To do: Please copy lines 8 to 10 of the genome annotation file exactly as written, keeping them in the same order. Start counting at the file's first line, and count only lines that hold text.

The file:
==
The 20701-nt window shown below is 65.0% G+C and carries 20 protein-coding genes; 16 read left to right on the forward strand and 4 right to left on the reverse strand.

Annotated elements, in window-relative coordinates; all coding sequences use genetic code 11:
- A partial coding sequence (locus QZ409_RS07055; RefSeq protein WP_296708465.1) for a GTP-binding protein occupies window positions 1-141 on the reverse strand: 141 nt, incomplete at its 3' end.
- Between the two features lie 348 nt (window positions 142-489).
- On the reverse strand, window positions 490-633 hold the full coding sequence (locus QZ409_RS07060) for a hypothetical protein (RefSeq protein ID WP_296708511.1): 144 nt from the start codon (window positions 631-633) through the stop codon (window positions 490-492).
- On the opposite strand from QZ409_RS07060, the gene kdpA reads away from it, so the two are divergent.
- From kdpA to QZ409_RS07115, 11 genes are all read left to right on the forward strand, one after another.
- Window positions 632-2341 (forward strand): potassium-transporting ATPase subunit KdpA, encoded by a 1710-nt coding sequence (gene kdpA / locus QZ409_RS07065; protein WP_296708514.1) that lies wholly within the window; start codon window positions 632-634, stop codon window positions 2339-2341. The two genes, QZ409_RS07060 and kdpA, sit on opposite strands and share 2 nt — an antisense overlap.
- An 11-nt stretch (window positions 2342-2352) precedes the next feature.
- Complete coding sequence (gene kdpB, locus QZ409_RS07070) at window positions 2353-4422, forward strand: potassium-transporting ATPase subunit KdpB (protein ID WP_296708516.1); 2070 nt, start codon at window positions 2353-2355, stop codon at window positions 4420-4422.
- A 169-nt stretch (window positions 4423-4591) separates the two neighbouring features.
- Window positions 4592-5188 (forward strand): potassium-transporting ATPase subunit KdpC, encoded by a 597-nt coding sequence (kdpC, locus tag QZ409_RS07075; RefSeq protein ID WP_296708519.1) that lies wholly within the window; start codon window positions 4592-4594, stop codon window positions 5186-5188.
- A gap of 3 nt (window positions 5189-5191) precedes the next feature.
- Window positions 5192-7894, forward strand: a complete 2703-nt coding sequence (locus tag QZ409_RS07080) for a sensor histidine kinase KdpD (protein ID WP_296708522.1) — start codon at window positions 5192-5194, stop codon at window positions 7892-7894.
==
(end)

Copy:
- Window positions 632-2341 (forward strand): potassium-transporting ATPase subunit KdpA, encoded by a 1710-nt coding sequence (gene kdpA / locus QZ409_RS07065; protein WP_296708514.1) that lies wholly within the window; start codon window positions 632-634, stop codon window positions 2339-2341. The two genes, QZ409_RS07060 and kdpA, sit on opposite strands and share 2 nt — an antisense overlap.
- An 11-nt stretch (window positions 2342-2352) precedes the next feature.
- Complete coding sequence (gene kdpB, locus QZ409_RS07070) at window positions 2353-4422, forward strand: potassium-transporting ATPase subunit KdpB (protein ID WP_296708516.1); 2070 nt, start codon at window positions 2353-2355, stop codon at window positions 4420-4422.